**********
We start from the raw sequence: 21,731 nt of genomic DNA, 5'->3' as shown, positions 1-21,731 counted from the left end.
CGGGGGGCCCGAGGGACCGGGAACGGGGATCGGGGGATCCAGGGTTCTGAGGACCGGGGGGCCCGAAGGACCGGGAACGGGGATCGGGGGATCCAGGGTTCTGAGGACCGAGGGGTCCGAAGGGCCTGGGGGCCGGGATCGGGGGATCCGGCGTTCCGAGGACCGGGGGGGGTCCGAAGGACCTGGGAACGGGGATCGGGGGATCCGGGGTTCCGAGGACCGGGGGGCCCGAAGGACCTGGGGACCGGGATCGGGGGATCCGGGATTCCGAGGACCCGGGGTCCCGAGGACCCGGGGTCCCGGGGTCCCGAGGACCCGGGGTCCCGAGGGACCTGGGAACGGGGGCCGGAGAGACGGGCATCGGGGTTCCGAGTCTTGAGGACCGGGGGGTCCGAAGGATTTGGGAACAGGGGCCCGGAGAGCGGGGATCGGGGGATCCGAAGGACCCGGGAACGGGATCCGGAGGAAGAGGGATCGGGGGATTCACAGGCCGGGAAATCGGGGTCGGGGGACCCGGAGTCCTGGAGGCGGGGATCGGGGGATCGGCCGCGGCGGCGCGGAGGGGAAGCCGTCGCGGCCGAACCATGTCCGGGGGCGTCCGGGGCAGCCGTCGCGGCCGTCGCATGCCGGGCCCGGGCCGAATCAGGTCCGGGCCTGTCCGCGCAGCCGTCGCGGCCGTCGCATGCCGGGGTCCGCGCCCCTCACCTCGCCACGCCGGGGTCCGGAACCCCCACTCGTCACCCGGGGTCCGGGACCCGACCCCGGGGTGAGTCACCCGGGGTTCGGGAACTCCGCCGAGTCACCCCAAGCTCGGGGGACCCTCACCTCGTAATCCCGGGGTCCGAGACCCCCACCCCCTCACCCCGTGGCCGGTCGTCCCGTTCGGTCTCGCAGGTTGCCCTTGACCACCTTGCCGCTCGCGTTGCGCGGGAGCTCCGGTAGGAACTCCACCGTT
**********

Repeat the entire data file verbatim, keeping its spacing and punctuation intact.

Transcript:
We start from the raw sequence: 21,731 nt of genomic DNA, 5'->3' as shown, positions 1-21,731 counted from the left end.
CGGGGGGCCCGAGGGACCGGGAACGGGGATCGGGGGATCCAGGGTTCTGAGGACCGGGGGGCCCGAAGGACCGGGAACGGGGATCGGGGGATCCAGGGTTCTGAGGACCGAGGGGTCCGAAGGGCCTGGGGGCCGGGATCGGGGGATCCGGCGTTCCGAGGACCGGGGGGGGTCCGAAGGACCTGGGAACGGGGATCGGGGGATCCGGGGTTCCGAGGACCGGGGGGCCCGAAGGACCTGGGGACCGGGATCGGGGGATCCGGGATTCCGAGGACCCGGGGTCCCGAGGACCCGGGGTCCCGGGGTCCCGAGGACCCGGGGTCCCGAGGGACCTGGGAACGGGGGCCGGAGAGACGGGCATCGGGGTTCCGAGTCTTGAGGACCGGGGGGTCCGAAGGATTTGGGAACAGGGGCCCGGAGAGCGGGGATCGGGGGATCCGAAGGACCCGGGAACGGGATCCGGAGGAAGAGGGATCGGGGGATTCACAGGCCGGGAAATCGGGGTCGGGGGACCCGGAGTCCTGGAGGCGGGGATCGGGGGATCGGCCGCGGCGGCGCGGAGGGGAAGCCGTCGCGGCCGAACCATGTCCGGGGGCGTCCGGGGCAGCCGTCGCGGCCGTCGCATGCCGGGCCCGGGCCGAATCAGGTCCGGGCCTGTCCGCGCAGCCGTCGCGGCCGTCGCATGCCGGGGTCCGCGCCCCTCACCTCGCCACGCCGGGGTCCGGAACCCCCACTCGTCACCCGGGGTCCGGGACCCGACCCCGGGGTGAGTCACCCGGGGTTCGGGAACTCCGCCGAGTCACCCCAAGCTCGGGGGACCCTCACCTCGTAATCCCGGGGTCCGAGACCCCCACCCCCTCACCCCGTGGCCGGTCGTCCCGTTCGGTCTCGCAGGTTGCCCTTGACCACCTTGCCGCTCGCGTTGCGCGGGAGCTCCGGTAGGAACTCCACCGTT